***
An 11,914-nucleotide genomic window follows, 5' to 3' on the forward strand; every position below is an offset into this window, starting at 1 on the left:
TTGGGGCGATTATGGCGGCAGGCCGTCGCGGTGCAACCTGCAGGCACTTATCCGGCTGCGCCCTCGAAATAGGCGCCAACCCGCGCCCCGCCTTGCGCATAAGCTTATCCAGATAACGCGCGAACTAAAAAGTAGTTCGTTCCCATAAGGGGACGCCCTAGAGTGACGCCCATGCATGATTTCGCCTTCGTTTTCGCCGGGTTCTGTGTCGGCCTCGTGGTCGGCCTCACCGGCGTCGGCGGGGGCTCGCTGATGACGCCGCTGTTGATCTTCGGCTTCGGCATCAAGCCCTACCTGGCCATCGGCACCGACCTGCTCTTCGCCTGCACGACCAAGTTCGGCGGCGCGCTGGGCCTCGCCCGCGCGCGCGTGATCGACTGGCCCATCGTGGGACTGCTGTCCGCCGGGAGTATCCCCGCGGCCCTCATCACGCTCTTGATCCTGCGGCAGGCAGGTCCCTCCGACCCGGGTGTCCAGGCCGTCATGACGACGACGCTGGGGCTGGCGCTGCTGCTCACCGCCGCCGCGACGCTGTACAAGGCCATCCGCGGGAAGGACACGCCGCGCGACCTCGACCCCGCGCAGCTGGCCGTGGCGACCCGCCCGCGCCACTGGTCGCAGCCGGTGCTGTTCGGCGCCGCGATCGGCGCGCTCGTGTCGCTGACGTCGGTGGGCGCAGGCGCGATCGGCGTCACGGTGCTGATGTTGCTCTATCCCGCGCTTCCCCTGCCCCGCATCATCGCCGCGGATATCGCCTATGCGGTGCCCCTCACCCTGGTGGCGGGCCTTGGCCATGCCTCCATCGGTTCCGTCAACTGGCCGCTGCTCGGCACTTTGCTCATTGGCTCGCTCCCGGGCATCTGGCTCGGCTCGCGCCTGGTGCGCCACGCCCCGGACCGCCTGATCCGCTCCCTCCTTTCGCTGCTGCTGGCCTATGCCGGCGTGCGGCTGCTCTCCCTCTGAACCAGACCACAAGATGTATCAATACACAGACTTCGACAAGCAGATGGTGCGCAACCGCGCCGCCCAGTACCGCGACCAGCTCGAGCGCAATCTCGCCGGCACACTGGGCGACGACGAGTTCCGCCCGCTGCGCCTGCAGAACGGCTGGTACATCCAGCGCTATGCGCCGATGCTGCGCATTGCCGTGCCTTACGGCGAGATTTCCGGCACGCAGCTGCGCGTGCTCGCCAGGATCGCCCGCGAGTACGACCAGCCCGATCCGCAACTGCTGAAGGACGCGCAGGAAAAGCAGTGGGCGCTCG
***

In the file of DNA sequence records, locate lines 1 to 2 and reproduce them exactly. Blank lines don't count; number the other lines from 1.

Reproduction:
An 11,914-nucleotide genomic window follows, 5' to 3' on the forward strand; every position below is an offset into this window, starting at 1 on the left:
TTGGGGCGATTATGGCGGCAGGCCGTCGCGGTGCAACCTGCAGGCACTTATCCGGCTGCGCCCTCGAAATAGGCGCCAACCCGCGCCCCGCCTTGCGCATAAGCTTATCCAGATAACGCGCGAACTAAAAAGTAGTTCGTTCCCATAAGGGGACGCCCTAGAGTGACGCCCATGCATGATTTCGCCTTCGTTTTCGCCGGGTTCTGTGTCGGCCTCGTGGTCGGCCTCACCGGCGTCGGCGGGGGCTCGCTGATGACGCCGCTGTTGATCTTCGGCTTCGGCATCAAGCCCTACCTGGCCATCGGCACCGACCTGCTCTTCGCCTGCACGACCAAGTTCGGCGGCGCGCTGGGCCTCGCCCGCGCGCGCGTGATCGACTGGCCCATCGTGGGACTGCTGTCCGCCGGGAGTATCCCCGCGGCCCTCATCACGCTCTTGATCCTGCGGCAGGCAGGTCCCTCCGACCCGGGTGTCCAGGCCGTCATGACGACGACGCTGGGGCTGGCGCTGCTGCTCACCGCCGCCGCGACGCTGTACAAGGCCATCCGCGGGAAGGACACGCCGCGCGACCTCGACCCCGCGCAGCTGGCCGTGGCGACCCGCCCGCGCCACTGGTCGCAGCCGGTGCTGTTCGGCGCCGCGATCGGCGCGCTCGTGTCGCTGACGTCGGTGGGCGCAGGCGCGATCGGCGTCACGGTGCTGATGTTGCTCTATCCCGCGCTTCCCCTGCCCCGCATCATCGCCGCGGATATCGCCTATGCGGTGCCCCTCACCCTGGTGGCGGGCCTTGGCCATGCCTCCATCGGTTCCGTCAACTGGCCGCTGCTCGGCACTTTGCTCATTGGCTCGCTCCCGGGCATCTGGCTCGGCTCGCGCCTGGTGCGCCACGCCCCGGACCGCCTGATCCGCTCCCTCCTTTCGCTGCTGCTGGCCTATGCCGGCGTGCGGCTGCTCTCCCTCTGAACCAGACCACAAGATGTATCAATACACAGACTTCGACAAGCAGATGGTGCGCAACCGCGCCGCCCAGTACCGCGACCAGCTCGAGCGCAATCTCGCCGGCACACTGGGCGACGACGAGTTCCGCCCGCTGCGCCTGCAGAACGGCTGGTACATCCAGCGCTATGCGCCGATGCTGCGCATTGCCGTGCCTTACGGCGAGATTTCCGGCACGCAGCTGCGCGTGCTCGCCAGGATCGCCCGCGAGTACGACCAGCCCGATCCGCAACTGCTGAAGGACGCGCAGGAAAAGCAGTGGGCGCTCG